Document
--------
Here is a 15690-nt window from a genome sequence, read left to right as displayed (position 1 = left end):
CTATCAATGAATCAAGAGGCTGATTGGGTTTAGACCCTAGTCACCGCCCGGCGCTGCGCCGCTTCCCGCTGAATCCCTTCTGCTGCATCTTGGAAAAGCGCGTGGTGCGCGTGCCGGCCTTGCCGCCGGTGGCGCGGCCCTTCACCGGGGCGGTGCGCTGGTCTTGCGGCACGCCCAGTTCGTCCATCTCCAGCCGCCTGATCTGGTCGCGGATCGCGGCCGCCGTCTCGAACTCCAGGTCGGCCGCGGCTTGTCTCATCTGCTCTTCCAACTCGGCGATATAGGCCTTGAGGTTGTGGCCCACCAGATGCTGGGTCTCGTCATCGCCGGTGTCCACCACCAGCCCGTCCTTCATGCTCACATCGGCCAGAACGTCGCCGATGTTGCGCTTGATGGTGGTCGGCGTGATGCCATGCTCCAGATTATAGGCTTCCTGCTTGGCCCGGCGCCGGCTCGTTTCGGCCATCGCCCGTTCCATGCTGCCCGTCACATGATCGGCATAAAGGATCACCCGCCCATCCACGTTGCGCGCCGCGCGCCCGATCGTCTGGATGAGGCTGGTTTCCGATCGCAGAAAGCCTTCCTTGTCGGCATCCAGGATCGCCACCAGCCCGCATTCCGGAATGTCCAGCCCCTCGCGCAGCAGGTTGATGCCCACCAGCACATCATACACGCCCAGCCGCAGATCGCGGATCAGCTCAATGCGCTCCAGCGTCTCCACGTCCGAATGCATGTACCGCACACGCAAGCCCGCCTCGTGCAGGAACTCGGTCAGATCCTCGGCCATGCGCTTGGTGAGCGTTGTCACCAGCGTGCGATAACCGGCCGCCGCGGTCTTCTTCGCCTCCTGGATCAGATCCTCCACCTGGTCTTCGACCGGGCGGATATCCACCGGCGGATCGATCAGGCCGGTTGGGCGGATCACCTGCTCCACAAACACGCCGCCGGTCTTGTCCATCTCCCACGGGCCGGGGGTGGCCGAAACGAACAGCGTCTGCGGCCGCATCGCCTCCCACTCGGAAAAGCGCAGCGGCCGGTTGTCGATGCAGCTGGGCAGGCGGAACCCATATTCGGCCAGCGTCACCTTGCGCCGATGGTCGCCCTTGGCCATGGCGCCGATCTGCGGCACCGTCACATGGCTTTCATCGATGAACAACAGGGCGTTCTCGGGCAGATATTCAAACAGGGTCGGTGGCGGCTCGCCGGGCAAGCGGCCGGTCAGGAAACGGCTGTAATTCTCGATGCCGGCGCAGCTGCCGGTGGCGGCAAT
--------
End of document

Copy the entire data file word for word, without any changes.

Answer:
Here is a 15690-nt window from a genome sequence, read left to right as displayed (position 1 = left end):
CTATCAATGAATCAAGAGGCTGATTGGGTTTAGACCCTAGTCACCGCCCGGCGCTGCGCCGCTTCCCGCTGAATCCCTTCTGCTGCATCTTGGAAAAGCGCGTGGTGCGCGTGCCGGCCTTGCCGCCGGTGGCGCGGCCCTTCACCGGGGCGGTGCGCTGGTCTTGCGGCACGCCCAGTTCGTCCATCTCCAGCCGCCTGATCTGGTCGCGGATCGCGGCCGCCGTCTCGAACTCCAGGTCGGCCGCGGCTTGTCTCATCTGCTCTTCCAACTCGGCGATATAGGCCTTGAGGTTGTGGCCCACCAGATGCTGGGTCTCGTCATCGCCGGTGTCCACCACCAGCCCGTCCTTCATGCTCACATCGGCCAGAACGTCGCCGATGTTGCGCTTGATGGTGGTCGGCGTGATGCCATGCTCCAGATTATAGGCTTCCTGCTTGGCCCGGCGCCGGCTCGTTTCGGCCATCGCCCGTTCCATGCTGCCCGTCACATGATCGGCATAAAGGATCACCCGCCCATCCACGTTGCGCGCCGCGCGCCCGATCGTCTGGATGAGGCTGGTTTCCGATCGCAGAAAGCCTTCCTTGTCGGCATCCAGGATCGCCACCAGCCCGCATTCCGGAATGTCCAGCCCCTCGCGCAGCAGGTTGATGCCCACCAGCACATCATACACGCCCAGCCGCAGATCGCGGATCAGCTCAATGCGCTCCAGCGTCTCCACGTCCGAATGCATGTACCGCACACGCAAGCCCGCCTCGTGCAGGAACTCGGTCAGATCCTCGGCCATGCGCTTGGTGAGCGTTGTCACCAGCGTGCGATAACCGGCCGCCGCGGTCTTCTTCGCCTCCTGGATCAGATCCTCCACCTGGTCTTCGACCGGGCGGATATCCACCGGCGGATCGATCAGGCCGGTTGGGCGGATCACCTGCTCCACAAACACGCCGCCGGTCTTGTCCATCTCCCACGGGCCGGGGGTGGCCGAAACGAACAGCGTCTGCGGCCGCATCGCCTCCCACTCGGAAAAGCGCAGCGGCCGGTTGTCGATGCAGCTGGGCAGGCGGAACCCATATTCGGCCAGCGTCACCTTGCGCCGATGGTCGCCCTTGGCCATGGCGCCGATCTGCGGCACCGTCACATGGCTTTCATCGATGAACAACAGGGCGTTCTCGGGCAGATATTCAAACAGGGTCGGTGGCGGCTCGCCGGGCAAGCGGCCGGTCAGGAAACGGCTGTAATTCTCGATGCCGGCGCAGCTGCCGGTGGCGGCAAT